Democratic lawmakers in California say they’ve made a deal with Gov. Jerry Brown that would impose order on the state’s notoriously chaotic medical marijuana program.
The state Assembly and Senate were expected to pass legislation in September that would create a new set of statewide rules for medicinal cannabis, which is now only loosely regulated by the state.
Medical marijuana has been legal in California since 1996, when the state’s voters became the first in the country to legalize any form of cannabis use. But the laws that initially established the program contained few statewide rules, leaving municipal governments to come up with regulations of their own.
MMJ rules differ between cities and counties
As a result, California is now an unwieldy patchwork of local rules, which vary from city to city and county to county. Some communities ban marijuana dispensaries outright while others impose no regulations at all.
This leaves many patients without easy access to a drug they need. In some parts of the state it’s illegal to grow cannabis for any purpose, even though it’s explicitly allowed by the 1996 MMJ law.
To make sure patients have access and critics are satisfied the program is properly managed, medical weed advocates have pushed for new rules for years. They were blocked at every turn by law enforcement and municipal groups, which say regulating cannabis would legitimize an illegitimate medication.
Statewide regulatory body
The new law would create a state office, the Bureau of Medical Marijuana Regulation (BMMR) charged with issuing licenses to dispensaries and monitoring the MMJ industry. Municipal governments could still impose rules of their own and issue separate local dispensary licenses. But the bill headed for Brown’s desk did not contain an earlier proposal to levy an excise tax on medical pot.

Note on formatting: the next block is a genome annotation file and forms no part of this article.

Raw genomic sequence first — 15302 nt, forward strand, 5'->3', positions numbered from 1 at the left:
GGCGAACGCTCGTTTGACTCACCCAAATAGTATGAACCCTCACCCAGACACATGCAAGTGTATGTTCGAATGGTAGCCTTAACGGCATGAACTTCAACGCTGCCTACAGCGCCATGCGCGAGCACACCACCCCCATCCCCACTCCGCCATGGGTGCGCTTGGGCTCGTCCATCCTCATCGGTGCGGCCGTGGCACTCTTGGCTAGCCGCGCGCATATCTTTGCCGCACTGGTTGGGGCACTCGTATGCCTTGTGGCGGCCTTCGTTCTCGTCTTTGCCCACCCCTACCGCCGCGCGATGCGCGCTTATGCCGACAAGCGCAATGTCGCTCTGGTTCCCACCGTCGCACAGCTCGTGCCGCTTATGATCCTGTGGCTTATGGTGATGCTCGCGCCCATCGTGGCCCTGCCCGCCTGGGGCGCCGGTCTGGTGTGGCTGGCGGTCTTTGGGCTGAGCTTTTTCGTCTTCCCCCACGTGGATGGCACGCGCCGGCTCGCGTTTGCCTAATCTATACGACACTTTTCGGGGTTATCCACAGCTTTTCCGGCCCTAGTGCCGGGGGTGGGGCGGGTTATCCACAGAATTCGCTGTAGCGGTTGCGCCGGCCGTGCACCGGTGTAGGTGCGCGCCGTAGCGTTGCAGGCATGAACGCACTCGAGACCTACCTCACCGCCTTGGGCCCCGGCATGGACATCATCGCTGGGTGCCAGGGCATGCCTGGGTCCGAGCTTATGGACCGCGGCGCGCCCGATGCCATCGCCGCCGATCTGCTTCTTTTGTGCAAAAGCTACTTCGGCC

“This package is the end product of countless hours meeting with stakeholders and extensive negotiations with the governor’s office,” said Assemblyman Jim Wood, a Democrat.
The law took the form of two bills in the state Assembly and Senate. It would create the BMMR within the California Department of Consumer Affairs, with help from the Department of Health and the Department of Food and Agriculture. The BMMR would oversee several sub-agencies involved in regulation and licensing.
The bills were “the result of an unprecedented stakeholder process in which my colleagues and I brought everyone to the table, from medical marijuana businesses to law enforcement and patient advocates, to create a comprehensive regulatory framework for the state’s billion-dollar medical marijuana industry,” said Assemblyman Rob Bonta, an author of one of the bills.
LA would maintain its own regulations
Los Angeles, which imposed its own regulations on dispensaries by way of a public vote in 2013, would be allowed to continue with those rules under the new law. The regulations tightly limit the number of shops permitted in the city.
Marijuana advocates said the breakthrough was good news but said they wanted to read the legislation in its entirety before deciding whether to support all of it.
“We are very excited that the Legislature made it a main priority this year to get it done,” said Nate Bradley, founder of the California Cannabis Industry Association.